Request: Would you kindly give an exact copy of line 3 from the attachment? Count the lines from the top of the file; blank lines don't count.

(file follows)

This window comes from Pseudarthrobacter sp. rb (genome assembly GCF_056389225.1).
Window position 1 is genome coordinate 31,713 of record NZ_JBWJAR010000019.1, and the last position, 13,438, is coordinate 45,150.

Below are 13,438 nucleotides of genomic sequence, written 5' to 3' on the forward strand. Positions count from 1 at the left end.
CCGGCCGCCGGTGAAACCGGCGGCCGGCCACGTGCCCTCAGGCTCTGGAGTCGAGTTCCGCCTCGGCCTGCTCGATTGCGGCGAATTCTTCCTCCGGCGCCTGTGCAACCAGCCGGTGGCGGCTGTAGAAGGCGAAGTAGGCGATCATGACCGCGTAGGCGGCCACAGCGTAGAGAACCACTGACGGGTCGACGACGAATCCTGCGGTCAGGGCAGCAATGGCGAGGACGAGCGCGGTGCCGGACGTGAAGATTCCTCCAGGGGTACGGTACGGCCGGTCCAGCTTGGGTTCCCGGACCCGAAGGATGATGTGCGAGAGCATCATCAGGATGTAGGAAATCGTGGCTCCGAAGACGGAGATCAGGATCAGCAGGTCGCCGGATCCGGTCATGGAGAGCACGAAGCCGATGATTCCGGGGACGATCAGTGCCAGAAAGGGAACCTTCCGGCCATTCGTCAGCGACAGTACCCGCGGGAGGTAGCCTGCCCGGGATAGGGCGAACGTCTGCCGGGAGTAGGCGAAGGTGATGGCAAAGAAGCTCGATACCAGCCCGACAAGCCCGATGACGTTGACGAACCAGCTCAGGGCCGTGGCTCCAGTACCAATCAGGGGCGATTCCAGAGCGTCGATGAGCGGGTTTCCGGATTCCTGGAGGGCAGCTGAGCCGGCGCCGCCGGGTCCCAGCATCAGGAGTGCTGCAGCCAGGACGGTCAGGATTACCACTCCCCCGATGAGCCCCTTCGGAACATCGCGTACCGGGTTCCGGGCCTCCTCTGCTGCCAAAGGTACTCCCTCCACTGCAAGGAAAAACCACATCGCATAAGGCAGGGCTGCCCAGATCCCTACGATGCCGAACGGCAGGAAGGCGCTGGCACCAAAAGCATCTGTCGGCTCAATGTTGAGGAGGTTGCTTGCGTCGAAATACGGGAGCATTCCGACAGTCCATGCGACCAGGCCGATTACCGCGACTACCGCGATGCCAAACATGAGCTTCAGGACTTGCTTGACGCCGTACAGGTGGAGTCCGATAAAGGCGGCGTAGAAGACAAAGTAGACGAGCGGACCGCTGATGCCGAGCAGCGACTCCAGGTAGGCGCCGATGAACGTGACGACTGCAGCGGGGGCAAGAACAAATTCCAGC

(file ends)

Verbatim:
Below are 13,438 nucleotides of genomic sequence, written 5' to 3' on the forward strand. Positions count from 1 at the left end.